Archived Story

Antique equipment shows off history

Published 3:56am Sunday, June 22, 2014

Ohio lies in a unique position within the United States, with part of the state situated in the Mid-West and the southeastern portion of the state located in the Appalachian region.

Both regions share a rich agricultural history dependent on farming. To celebrate that history for the last 16 years the City of Ironton has been home to the Ironmasters Days. The two-day event showcases a variety of antique tractors, engines and farm equipment.

Many of the antiques remain in their original state and in working order, like the 1917 Delco engine. The nearly 100-year-old engine on display, by Glenn Richardson and Billy Gene Cooper, was supplying power to two animatronic characters that were performing tasks typical of the time period.

“It’s a 32-volt engine and right now it’s using about 1,100 rpms,” Richardson said. “At the time these engines would be used as generators. Right now we are using them to power the characters that are sawing wood and churning butter. It’s also sending power to our light bulb.”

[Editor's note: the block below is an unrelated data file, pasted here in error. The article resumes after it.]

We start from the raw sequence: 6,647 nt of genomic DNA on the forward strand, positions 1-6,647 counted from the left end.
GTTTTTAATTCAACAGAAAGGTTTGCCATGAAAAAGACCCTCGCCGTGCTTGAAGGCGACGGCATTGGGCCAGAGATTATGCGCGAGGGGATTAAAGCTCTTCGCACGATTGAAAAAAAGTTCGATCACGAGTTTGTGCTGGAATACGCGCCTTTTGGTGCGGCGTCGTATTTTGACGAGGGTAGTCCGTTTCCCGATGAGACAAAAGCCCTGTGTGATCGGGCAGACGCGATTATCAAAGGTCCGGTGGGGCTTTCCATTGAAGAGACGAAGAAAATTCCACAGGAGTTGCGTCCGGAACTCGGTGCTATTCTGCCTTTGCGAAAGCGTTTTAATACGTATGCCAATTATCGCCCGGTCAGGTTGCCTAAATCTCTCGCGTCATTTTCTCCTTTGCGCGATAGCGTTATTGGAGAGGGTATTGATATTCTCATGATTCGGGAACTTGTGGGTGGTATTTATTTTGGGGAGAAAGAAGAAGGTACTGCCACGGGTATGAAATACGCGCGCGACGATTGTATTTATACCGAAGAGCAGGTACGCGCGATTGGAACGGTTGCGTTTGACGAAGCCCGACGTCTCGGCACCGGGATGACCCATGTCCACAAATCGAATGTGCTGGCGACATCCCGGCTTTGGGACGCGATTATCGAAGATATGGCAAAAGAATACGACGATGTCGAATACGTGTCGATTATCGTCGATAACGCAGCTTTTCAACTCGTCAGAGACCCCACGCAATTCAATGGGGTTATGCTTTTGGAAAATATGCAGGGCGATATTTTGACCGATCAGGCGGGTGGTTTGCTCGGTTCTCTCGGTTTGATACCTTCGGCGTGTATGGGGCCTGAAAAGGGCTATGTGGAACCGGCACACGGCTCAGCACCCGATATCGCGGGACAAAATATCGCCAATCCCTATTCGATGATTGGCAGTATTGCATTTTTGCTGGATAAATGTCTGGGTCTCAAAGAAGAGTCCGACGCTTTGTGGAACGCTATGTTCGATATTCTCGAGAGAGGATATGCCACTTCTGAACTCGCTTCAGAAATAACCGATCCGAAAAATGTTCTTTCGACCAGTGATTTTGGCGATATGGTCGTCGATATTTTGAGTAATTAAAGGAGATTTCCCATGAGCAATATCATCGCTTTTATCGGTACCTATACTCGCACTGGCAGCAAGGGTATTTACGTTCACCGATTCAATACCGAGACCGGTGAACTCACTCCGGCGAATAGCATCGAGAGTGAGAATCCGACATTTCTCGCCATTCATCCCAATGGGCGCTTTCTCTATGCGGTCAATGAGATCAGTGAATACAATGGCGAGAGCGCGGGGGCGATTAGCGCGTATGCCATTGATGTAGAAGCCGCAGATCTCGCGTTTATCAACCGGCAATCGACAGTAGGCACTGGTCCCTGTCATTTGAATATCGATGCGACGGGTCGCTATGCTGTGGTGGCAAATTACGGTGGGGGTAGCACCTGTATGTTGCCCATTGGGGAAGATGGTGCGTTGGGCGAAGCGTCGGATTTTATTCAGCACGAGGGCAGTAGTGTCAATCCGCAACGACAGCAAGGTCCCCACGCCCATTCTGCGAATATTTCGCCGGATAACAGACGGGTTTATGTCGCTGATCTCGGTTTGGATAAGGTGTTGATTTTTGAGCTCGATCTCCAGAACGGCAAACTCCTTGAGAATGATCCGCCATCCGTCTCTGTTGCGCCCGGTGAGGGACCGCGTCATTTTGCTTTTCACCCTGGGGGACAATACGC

Don Mootz, who helped organize the event, had some pieces on display that tied directly to the State of Ohio and the city. A corn planter of unknown age displayed the insignia of Victor Hardware, an Ironton store that was destroyed in 1937.

“I’m not sure how old the planter is,” Mootz said. “But, you know if the flood destroyed that hardware store in 1937 that it has to be older than that. It’s been a long time since people have seen or heard anything about Victor Hardware.”

Along with the engines and equipment, several tractors from the late 19th and early 20th centuries, as well as a 1927 Ford Model T, were on display. The event also featured a parade of the farm equipment through town and other activities for children.

“You’d be surprised at how much kids enjoy this stuff,” Richardson said. “They love to learn about how things used to be and how different they are now. Today, things can get made a lot faster and easier, but the craftsmanship isn’t near as good as it used to be.”


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